What’s the big deal about a student softball game, you ask? Well in the case of this Northfield, Minnesota school, Rottblatt is an annual marathon game in which one inning is played for each year of the school’s existence. In FGCU’s case, a 22-inning game might be long, but since Carleton opened in 1866, this spring, students played 153 consecutive innings. Just 20 students participated in the first Rottblatt, and now the event attracts around 1,500 students annually. It has also expanded beyond just a softball game to a huge, schoolwide celebration where students play Frisbee and other games. Oh yeah, one other thing — players are supposed to have a beverage in their hands at all times.
The Little 500, Indiana University
Howdy Wilcox Jr., the executive director of the Indiana University Student Foundation, founded this bicycle race in 1951 based on the Indianapolis 500, which his father won in 1911. At the Little 500, student bike riders compete in teams of four and complete 200 laps. The event, which organizers dub “The World’s Greatest College Weekend” and which plays a central role in the 1979 film “Breaking Away,” attracts more than 25,000 fans each year. Since its beginning almost 70 years ago, the event has expanded to include a week of festivities, including a women’s-only race and an alumni race. Proceeds from the Little 500 go to a scholarship fund for IU students, and the event has raised more than $1 million since its founding. During his 2008 presidential campaign, then-candidate Barack Obama made a surprise appearance at the Little 500.
Oozefest, State University of New York at Buffalo
Each year, SUNY Buffalo hosts one of the biggest mud volleyball tournaments in the country. The competition, known as Oozefest, attracts more than 1,500 players. It began in 1984 as a way for students to loosen up before finals, but it now welcomes faculty, alumni, corporate sponsors, friends and students from other schools. Before the tournament begins, the university brings in firetrucks to hose down dirt fields and create a large mud pit on the university’s north campus. The organizers award trophies to the winners and also to the best-dressed players.
Campus superstitions put schools in a class by themselves
Going hand-in-hand with the great college traditions are campus superstitions carried through the years by succeeding classes of students. Following, in no particular order, are 10 campus superstitions that earn FGCU360’s highest grades:
The Shoe Tree, Murray State University
Legend has it that couples who nail their shoes (one from each person) to a specific tree on this Kentucky campus will be “sole” mates who become true soulmates for life. The tradition began in the 1960s, and the school is now on its third tree. Unfortunately, the first two Shoe Trees were struck by lightning. Violent weather isn’t romantic.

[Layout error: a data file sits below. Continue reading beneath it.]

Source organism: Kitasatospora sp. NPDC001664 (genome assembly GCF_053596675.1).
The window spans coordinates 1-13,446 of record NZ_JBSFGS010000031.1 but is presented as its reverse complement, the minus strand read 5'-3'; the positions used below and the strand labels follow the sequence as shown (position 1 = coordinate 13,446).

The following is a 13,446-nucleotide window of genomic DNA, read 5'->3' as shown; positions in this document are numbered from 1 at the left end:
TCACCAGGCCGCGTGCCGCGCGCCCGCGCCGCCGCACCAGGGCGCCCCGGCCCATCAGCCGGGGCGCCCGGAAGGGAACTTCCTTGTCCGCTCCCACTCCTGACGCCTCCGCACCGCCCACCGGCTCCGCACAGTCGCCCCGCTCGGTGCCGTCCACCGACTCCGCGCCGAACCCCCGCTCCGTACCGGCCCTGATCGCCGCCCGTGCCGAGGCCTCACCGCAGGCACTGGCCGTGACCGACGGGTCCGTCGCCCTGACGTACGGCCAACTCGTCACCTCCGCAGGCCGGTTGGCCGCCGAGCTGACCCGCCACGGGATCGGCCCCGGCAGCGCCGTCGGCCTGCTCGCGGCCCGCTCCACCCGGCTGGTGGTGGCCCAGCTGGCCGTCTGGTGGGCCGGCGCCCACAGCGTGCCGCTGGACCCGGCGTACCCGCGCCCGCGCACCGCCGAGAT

The Pegasus Seal, University of Central Florida
Students at UCF learn quickly that you do not step on the Pegasus Seal in the Student Union. Legend states that if you do, you won’t graduate. The only time a student can safely set foot on the seal is after walking at graduation. We can also safely say that not stepping on the seal doesn’t guarantee graduation. A little studying also is required.
Albino squirrels, University of Texas at Austin
Students constantly keep their eyes peeled for albino squirrels while walking around campus, because if you spot one of these rare creatures — actually white fox squirrels — the myth is that you will earn an “A” on your next exam. For college squirrel fans, we also know that Kent State University in Ohio features a colony of black squirrels, but no word on if spotting this color of squirrel means certain exam failure.
SICSIC, Bowling Green State University
On Oct. 6, 1946, six students were summoned to the office of the president of Bowling Green in the middle of the night to form a secret society. SICSIC is the oldest active group on campus, and with only six members each year, the most exclusive. The goal of SICSIC is to be the Ohio school’s spirit leaders. They show up at football games and most campus activities … or even right behind you to photobomb your selfie.
Sod Cemetery, Florida State University
When the Seminole football team wins at the University of Florida, or triumphs in a road game in which they were the underdog, it is the sacred responsibility of the team captains to bring back a slice of sod from the opponents’ field. The pieces of sod are then laid to rest in the Sod Cemetery back on the Tallahassee campus, marked with commemorative plaques. Grass has never been more popular on a college campus.
The Long Walk, The Ohio State University
The ceremonial dotting of the “i” in Ohio by a senior member of the Buckeye marching band during halftime at home football games is perhaps the most famous OSU tradition. But the most bonding one is the quarter-mile stroll down the center of The Oval — the campus’ circular main quad — by lovers who want to get engaged. The only rules: No one can cross the lovers’ path during The Long Walk, and the bells in Orton Tower must be ringing.
Lucky Disco Trays, Hendrix College
This Arkansas school doesn’t like to waste things, and that’s why it has integrated its original cafeteria trays from the 1960s – with a glittery finish that sparkles, hence the “disco” tag – into its newer, more neutral-colored trays. Legend has it that any student who draws one of the sparkling Disco Trays from the cafeteria stack will be blessed with good fortune. We aren’t quite sure if that lucky student also is empowered to bust vintage Travolta dance moves under a flashing ball.
Zombie Monkeys, Reed College
Legend has it that a mad professor working in an underground laboratory created a strain of mutant albino monkeys that were eventually freed by an animal-rights group. The rogue monkeys supposedly roam the canyon next to the Oregon school at night. Sounds like smaller, cuter versions of the mythical skunk ape that reputedly stalks the Florida Everglades.
The Healy Howl, Georgetown University
When the devilish horror classic “The Exorcist” was released in 1973, Georgetown University students in particular embraced it because many of the scenes were filmed on or near campus. It has since become tradition to screen the film on campus every Halloween night, timed to end just before the clock strikes midnight. At that time, students migrate to the campus cemetery and do a group howl at the moon. In this case, the devil really does make them do it.
Rub the Toe, Yale University
“The Toe” belongs to the on-campus statue of Theodore Dwight Woolsey, former Yale president and member of the class of 1820. During tours of the Connecticut Ivy League school, guides advise prospective students to rub the toe of Woolsey’s shoe because it brings good luck. What the guides don’t tell prospective students is that another rite of passage involving “The Toe” is that just prior to graduation, upperclassmen are said to urinate on it.